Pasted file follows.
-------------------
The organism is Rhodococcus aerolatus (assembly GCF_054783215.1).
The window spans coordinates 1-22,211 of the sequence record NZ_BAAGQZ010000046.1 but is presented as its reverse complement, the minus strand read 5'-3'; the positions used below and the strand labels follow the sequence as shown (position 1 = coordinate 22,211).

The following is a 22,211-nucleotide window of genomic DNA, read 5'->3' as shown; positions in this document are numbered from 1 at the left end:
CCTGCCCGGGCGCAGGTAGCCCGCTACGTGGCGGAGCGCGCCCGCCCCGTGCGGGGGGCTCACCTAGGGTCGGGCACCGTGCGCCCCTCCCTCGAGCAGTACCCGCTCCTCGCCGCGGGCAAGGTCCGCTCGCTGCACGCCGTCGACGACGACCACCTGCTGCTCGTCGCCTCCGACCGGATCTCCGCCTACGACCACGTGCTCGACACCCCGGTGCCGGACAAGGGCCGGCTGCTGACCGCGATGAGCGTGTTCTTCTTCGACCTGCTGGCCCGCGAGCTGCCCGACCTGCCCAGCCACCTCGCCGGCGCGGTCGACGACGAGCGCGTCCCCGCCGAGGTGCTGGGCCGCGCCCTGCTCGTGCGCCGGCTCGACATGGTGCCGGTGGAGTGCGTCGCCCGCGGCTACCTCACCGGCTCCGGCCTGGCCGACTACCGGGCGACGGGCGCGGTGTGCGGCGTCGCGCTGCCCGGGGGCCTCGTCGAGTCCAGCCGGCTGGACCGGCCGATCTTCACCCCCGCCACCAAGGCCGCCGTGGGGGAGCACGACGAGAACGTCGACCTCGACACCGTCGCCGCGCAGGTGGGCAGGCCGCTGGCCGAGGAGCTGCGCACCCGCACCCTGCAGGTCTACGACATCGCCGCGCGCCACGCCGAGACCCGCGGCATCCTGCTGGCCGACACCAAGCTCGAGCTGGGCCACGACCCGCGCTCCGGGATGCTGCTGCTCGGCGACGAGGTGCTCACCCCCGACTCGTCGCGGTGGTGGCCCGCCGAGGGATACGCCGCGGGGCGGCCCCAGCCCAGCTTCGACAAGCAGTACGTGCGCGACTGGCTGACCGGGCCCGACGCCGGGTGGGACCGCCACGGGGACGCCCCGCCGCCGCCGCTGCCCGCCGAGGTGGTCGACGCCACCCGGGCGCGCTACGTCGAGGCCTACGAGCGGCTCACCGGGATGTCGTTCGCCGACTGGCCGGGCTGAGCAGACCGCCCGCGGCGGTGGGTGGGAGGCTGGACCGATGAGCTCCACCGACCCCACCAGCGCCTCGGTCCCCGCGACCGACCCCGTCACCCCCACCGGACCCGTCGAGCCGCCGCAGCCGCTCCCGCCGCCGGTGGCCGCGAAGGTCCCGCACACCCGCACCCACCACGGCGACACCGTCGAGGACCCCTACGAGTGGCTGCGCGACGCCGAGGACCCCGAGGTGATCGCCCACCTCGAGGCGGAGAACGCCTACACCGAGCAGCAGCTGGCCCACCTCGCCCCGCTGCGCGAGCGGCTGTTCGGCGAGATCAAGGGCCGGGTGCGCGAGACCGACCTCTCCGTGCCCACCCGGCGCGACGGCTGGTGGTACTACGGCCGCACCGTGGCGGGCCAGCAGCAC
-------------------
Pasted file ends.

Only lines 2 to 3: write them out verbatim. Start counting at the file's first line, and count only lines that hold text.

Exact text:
The window spans coordinates 1-22,211 of the sequence record NZ_BAAGQZ010000046.1 but is presented as its reverse complement, the minus strand read 5'-3'; the positions used below and the strand labels follow the sequence as shown (position 1 = coordinate 22,211).

The following is a 22,211-nucleotide window of genomic DNA, read 5'->3' as shown; positions in this document are numbered from 1 at the left end: